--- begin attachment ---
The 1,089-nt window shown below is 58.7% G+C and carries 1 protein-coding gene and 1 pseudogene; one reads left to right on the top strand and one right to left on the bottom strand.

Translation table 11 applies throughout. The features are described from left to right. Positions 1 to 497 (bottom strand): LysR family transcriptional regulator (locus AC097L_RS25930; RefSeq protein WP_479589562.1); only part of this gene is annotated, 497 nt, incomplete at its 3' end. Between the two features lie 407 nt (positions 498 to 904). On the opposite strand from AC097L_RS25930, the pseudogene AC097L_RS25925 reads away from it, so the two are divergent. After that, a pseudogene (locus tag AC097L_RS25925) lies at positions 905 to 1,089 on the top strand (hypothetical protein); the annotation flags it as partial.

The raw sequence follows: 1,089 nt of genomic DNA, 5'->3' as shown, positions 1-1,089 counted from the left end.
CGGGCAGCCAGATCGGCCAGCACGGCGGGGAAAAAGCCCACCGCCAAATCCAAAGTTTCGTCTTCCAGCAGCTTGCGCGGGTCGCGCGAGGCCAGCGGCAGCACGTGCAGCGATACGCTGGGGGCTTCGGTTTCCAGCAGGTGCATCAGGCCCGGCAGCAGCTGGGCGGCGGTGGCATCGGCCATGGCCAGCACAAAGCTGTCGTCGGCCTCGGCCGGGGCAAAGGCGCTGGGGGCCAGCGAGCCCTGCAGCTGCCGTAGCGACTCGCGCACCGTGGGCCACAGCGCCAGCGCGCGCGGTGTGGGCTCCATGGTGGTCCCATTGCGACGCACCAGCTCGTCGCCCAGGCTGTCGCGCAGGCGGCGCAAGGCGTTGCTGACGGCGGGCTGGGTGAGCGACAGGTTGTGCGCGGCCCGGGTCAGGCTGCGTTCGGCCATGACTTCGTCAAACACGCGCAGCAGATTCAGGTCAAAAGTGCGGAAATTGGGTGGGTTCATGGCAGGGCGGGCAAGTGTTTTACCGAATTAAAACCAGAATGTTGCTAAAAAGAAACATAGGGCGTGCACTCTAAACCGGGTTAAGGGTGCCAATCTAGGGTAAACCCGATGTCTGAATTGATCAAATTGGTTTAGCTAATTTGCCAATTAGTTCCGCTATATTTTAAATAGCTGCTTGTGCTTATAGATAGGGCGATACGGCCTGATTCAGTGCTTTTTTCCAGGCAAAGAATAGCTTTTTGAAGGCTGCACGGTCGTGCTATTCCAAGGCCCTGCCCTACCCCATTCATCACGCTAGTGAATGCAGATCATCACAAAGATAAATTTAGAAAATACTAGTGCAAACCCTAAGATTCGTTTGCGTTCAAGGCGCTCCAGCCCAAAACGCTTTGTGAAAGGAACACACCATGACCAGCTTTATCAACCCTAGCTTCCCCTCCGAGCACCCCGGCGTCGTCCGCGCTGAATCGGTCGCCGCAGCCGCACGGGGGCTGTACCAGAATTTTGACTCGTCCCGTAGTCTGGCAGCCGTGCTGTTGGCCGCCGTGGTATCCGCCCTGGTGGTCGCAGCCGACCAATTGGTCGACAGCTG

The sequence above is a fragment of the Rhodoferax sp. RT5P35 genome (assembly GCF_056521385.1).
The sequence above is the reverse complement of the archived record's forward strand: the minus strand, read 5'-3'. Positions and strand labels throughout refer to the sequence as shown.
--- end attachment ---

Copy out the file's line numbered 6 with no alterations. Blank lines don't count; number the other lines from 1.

The sequence above is the reverse complement of the archived record's forward strand: the minus strand, read 5'-3'. Positions and strand labels throughout refer to the sequence as shown.